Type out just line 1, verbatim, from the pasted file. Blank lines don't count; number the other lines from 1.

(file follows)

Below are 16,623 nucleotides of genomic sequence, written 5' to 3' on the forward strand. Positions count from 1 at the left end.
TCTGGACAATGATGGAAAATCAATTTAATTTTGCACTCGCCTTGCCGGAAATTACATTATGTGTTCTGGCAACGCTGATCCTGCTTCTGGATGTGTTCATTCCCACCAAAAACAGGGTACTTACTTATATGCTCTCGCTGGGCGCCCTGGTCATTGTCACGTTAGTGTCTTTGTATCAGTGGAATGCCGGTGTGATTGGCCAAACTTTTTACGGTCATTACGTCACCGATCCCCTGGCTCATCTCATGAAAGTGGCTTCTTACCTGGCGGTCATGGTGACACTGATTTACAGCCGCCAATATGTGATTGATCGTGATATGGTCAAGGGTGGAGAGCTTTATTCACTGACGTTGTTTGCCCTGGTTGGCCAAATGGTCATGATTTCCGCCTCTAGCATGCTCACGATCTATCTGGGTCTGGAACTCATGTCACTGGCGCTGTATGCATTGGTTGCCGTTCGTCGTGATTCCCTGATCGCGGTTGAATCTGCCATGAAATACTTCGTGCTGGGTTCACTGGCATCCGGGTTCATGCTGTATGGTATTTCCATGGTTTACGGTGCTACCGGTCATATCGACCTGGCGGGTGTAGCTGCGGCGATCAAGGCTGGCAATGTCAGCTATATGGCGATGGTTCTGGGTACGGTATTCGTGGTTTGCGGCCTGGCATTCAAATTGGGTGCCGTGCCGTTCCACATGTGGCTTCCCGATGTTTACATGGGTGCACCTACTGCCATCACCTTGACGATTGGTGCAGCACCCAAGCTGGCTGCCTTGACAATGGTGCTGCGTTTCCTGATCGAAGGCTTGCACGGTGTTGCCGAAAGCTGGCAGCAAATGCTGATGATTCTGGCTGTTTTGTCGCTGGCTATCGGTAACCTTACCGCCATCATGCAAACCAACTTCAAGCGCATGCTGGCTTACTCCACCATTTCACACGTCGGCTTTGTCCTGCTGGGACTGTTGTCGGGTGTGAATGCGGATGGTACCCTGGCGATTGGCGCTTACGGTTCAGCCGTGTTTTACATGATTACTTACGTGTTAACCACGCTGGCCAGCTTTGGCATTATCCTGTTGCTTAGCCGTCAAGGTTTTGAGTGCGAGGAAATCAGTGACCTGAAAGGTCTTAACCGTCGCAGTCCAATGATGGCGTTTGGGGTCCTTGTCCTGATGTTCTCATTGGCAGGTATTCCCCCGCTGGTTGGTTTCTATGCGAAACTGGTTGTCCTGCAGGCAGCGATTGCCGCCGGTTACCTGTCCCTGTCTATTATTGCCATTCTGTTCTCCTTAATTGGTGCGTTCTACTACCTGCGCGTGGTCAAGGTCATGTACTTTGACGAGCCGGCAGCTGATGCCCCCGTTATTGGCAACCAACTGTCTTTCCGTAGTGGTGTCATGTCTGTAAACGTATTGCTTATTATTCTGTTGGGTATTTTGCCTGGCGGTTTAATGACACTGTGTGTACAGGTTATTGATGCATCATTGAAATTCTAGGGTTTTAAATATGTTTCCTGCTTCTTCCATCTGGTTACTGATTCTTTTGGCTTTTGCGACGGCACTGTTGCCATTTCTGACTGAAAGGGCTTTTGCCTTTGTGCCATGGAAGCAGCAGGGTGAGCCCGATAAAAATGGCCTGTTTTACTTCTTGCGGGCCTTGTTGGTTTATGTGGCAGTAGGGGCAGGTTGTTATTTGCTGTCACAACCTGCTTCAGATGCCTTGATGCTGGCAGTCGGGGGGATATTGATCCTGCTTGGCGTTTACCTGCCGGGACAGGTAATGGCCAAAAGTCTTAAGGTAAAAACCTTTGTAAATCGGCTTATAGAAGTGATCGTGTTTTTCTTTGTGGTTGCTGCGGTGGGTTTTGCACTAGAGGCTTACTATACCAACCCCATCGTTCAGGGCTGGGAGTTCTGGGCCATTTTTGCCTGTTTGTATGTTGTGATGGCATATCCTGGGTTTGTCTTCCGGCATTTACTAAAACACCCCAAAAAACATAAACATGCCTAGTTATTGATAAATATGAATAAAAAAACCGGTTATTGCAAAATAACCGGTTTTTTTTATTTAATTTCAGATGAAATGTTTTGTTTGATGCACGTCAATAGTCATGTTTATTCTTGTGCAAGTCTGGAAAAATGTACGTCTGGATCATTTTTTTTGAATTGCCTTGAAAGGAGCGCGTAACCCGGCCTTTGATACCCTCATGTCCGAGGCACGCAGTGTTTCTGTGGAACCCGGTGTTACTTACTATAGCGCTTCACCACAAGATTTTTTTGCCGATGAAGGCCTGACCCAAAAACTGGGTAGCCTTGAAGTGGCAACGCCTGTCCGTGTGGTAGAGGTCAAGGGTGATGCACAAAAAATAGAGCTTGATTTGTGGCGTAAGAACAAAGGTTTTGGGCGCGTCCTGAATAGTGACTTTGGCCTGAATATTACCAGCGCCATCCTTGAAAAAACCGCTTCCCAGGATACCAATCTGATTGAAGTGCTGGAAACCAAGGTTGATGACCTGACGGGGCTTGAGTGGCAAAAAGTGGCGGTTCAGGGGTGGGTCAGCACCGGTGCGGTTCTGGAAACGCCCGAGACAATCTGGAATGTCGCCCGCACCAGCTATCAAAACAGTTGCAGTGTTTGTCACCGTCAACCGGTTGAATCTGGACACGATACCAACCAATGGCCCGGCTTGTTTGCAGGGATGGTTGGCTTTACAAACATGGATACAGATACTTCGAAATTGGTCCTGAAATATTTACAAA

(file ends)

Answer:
Below are 16,623 nucleotides of genomic sequence, written 5' to 3' on the forward strand. Positions count from 1 at the left end.